Widespread Use Of Shrubs As Evergreens
Since they produce leaves or needles all year long, evergreen shrubs are the preferred plants for year-round yard attractiveness. Yews and other evergreen shrubs that produce needles are excellent for creating hedges because they can be shaped precisely and have thin, closely spaced needles. The similar method may be used with boxwood, a broadleaf evergreen plant with little leaves, however it begs to be well-sheared into rectangular walls. Other evergreen plants are striking enough to be specimens on their own.
Here are some common evergreen bushes for landscaping.
A broadleaf evergreen shrub called a euonymus called "Emerald 'n' Gold" has variegated leaves with golden borders and green centers. This shrub only grows to a maximum height of two feet and may spread out to a maximum width of four feet. Being adaptable, it may be utilized in both sunny and shaded areas as a ground cover. If help is given, it will climb a little wall. In the coldest regions of its hardiness zone, the leaf might fall off in the autumn and turn pinkish-red. Remember that Euonymus scale might be a significant bug issue.
Boxwood is a broadleaf evergreen shrub with small, densely clustered leaves that is a great option for formal hedges. It is prized for its tightly coiled, tightly packed leaves that are ideal for shaping with garden shears or electric hedge trimmers.
shrubs with a slow growth rate that seldom grow taller than five feet and are often maintained cut much shorter. Despite the fact that these shrubs are often evergreen, they do not like strong winter winds since they may burn the leaf. Boxwoods may be utilized as foundation planting shrubs in addition to being a typical low hedge plant.
A small, lacy-needled coniferous evergreen, the Canadian hemlock is sometimes referred to as the eastern hemlock. The species prefers dark settings. There are little variants that serve as shrubs and large types that may reach heights of up to 70 feet that are used as landscaping trees. When appropriately pruned, the shrubby forms create a thick living wall, making them suitable as privacy screens.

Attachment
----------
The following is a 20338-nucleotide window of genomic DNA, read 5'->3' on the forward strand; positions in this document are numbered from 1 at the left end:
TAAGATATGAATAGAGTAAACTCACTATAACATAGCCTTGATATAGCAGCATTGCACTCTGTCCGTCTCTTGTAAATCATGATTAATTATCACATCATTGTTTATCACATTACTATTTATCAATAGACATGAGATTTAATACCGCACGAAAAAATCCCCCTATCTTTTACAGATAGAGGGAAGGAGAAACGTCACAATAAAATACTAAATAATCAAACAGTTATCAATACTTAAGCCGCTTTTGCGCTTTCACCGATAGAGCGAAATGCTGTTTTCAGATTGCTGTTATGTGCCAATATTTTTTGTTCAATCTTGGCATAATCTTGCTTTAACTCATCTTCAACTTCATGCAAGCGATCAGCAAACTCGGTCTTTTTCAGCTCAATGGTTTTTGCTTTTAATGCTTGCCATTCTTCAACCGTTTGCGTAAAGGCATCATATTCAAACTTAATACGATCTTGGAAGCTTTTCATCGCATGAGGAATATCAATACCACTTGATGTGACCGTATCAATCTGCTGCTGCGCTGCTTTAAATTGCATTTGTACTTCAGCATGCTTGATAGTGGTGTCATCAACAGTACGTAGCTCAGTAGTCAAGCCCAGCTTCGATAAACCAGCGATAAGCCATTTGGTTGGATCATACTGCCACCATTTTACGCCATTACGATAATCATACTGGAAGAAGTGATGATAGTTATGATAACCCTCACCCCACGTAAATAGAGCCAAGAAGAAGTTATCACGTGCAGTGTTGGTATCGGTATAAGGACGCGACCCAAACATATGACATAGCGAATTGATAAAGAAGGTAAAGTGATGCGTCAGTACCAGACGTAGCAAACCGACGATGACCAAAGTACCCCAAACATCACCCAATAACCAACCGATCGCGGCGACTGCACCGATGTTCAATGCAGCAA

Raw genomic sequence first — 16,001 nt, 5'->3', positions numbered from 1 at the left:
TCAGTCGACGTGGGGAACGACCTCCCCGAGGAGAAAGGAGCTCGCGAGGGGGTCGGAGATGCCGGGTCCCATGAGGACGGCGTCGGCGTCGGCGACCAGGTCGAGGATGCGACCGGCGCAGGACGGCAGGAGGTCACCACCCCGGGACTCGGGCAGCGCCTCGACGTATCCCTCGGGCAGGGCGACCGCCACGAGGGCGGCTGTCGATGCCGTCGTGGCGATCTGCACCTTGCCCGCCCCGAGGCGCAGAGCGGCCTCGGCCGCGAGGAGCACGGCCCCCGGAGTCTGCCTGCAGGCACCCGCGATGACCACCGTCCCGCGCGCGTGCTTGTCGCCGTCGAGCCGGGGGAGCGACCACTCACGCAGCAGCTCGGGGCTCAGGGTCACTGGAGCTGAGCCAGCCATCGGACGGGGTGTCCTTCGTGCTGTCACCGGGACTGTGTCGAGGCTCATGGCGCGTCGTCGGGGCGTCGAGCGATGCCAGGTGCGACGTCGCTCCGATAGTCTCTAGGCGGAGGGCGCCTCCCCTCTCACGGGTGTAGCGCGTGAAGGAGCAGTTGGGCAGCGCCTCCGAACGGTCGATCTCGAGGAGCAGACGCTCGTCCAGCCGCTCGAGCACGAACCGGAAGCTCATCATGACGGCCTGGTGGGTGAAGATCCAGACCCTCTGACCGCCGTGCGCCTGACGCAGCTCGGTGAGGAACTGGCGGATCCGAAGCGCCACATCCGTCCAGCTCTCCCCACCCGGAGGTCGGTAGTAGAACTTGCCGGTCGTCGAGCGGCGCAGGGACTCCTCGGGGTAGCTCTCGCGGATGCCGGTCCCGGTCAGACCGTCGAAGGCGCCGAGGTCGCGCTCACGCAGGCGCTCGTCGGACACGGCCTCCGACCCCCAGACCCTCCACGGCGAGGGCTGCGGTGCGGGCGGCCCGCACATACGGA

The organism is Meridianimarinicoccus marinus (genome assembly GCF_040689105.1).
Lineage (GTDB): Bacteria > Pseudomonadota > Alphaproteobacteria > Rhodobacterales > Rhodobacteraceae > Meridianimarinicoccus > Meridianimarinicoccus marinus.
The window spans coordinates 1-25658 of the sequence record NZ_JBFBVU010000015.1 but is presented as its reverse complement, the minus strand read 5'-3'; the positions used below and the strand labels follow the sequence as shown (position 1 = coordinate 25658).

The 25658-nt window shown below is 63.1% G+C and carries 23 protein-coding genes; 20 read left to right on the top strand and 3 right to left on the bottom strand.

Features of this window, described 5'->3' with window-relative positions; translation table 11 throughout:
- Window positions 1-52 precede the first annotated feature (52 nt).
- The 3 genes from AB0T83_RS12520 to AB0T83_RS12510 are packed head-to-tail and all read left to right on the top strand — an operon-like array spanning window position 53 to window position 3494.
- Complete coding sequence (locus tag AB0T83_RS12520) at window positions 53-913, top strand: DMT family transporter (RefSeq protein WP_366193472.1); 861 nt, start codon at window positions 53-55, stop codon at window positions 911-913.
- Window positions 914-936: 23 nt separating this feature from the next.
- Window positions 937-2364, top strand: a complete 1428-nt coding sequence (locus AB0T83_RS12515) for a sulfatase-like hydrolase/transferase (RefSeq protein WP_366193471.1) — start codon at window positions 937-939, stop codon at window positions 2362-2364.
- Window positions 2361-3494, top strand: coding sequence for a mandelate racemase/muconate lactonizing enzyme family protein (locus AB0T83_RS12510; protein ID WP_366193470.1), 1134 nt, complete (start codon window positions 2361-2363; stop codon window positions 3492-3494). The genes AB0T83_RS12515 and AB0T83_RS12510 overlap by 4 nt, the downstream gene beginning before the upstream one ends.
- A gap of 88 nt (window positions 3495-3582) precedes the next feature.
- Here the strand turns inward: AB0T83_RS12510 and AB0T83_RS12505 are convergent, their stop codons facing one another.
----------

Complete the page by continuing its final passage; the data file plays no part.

Canadian hemlocks do best in more temperate climates, however they may struggle a bit in regions south of USDA hardiness zone 6. Before cultivating this plant, be sure no Hemlock Woolly Adelgid (HWA), a microscopic sap-sucking insect, is present in the area. Other hemlock species could be a better option if HWA is a significant issue in your region.
Since azaleas and rhododendrons belong to the same genus, it might be challenging to tell them apart. While some azaleas are evergreen, the rhododendron family, with its leathery green to bronze leaves that persist throughout winter, is the most typical broadleaf evergreen. Compared to azaleas, rhododendrons often have bigger bushes and leaves. Rhododendron flowers contain 10 stamens, compared to an average of five for azalea flowers.
Rhododendrons are a versatile plant that may be used as a single specimen, in clusters for shrub islands and woodland gardens, or as a foundation plant. They are not appropriate for use as hedges because of their free, airy growth pattern.
The Sawara cypress, popularly known as the needled evergreen shrub "Golden Mop," is appreciated for its wacky golden leaf. The needles used in "Golden Mop" are awl-shaped rather than sharp.
The "Golden Mop" variety of the C. pisifera species is a mounded shrub type with a sluggish growth rate that takes 10 years to reach its maximum size of five feet. Because of its stringy, arching, whip-like branches, it is often used in foundation plantings, rock gardens, and as a display shrub in limited areas.